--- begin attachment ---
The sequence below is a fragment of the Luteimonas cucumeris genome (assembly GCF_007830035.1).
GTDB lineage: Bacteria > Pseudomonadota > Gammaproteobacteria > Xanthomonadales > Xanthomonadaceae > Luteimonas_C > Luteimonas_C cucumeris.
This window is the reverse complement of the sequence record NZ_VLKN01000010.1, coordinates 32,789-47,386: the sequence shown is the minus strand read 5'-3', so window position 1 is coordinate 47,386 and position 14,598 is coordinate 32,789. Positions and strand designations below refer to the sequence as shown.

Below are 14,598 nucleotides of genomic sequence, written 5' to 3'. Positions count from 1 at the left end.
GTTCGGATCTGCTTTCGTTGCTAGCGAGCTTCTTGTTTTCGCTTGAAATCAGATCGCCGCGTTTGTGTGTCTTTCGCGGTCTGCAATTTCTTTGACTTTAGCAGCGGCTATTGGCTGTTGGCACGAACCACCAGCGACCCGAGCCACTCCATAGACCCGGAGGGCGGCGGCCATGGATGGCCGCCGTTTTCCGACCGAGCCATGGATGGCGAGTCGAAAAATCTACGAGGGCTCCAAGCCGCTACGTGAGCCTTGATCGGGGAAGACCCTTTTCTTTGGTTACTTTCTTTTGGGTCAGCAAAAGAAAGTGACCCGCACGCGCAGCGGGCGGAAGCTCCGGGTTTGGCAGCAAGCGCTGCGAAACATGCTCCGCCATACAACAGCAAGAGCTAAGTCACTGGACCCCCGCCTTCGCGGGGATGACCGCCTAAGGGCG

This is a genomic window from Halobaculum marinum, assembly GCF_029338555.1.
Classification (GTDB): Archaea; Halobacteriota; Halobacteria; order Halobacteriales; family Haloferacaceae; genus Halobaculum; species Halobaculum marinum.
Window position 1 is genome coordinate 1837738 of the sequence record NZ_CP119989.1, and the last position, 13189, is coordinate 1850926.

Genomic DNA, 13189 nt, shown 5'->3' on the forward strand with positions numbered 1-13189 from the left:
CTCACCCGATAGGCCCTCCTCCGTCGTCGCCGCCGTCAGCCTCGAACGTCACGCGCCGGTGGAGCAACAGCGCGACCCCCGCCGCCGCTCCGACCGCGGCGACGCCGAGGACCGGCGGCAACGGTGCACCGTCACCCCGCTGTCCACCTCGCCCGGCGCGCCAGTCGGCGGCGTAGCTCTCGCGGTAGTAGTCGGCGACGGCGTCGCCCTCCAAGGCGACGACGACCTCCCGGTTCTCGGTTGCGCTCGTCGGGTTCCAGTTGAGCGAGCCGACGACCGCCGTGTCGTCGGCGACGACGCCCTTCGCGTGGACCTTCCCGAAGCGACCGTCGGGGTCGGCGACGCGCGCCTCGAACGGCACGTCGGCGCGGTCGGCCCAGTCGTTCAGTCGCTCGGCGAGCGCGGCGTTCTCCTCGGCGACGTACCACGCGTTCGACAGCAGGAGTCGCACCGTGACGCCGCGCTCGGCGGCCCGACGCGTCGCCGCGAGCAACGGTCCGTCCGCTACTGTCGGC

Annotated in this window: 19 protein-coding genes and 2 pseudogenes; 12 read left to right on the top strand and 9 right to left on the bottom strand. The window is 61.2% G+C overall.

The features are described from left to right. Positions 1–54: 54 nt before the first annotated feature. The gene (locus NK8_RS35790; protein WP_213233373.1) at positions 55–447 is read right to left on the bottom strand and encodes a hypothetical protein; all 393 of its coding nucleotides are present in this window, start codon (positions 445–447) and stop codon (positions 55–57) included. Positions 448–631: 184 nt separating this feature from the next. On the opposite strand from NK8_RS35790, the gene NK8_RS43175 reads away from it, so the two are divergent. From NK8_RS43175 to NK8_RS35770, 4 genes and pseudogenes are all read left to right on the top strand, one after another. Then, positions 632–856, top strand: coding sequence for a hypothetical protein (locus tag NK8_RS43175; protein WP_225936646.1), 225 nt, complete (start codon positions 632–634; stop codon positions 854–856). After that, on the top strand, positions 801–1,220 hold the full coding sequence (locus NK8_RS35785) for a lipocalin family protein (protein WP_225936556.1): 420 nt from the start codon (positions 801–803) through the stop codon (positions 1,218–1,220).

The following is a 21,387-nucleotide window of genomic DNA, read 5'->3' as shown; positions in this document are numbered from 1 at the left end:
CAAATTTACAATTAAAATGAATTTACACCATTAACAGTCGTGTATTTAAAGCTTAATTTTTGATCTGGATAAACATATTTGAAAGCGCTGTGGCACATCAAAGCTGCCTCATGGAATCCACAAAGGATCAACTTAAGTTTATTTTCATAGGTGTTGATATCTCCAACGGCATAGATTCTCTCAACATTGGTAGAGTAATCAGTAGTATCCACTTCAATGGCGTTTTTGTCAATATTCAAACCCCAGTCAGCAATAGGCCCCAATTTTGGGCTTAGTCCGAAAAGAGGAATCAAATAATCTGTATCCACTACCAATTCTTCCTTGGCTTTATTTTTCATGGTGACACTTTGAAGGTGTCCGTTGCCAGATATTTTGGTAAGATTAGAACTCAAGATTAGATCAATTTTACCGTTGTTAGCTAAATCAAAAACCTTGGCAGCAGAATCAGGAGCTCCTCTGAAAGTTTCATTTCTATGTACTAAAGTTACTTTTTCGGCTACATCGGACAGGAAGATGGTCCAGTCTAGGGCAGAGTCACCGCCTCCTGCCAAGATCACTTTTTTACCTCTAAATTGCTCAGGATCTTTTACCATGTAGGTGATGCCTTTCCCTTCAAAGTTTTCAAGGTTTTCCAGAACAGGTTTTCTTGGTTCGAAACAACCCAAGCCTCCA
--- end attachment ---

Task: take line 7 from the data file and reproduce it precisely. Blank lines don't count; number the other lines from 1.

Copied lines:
Classification (GTDB): Archaea; Halobacteriota; Halobacteria; order Halobacteriales; family Haloferacaceae; genus Halobaculum; species Halobaculum marinum.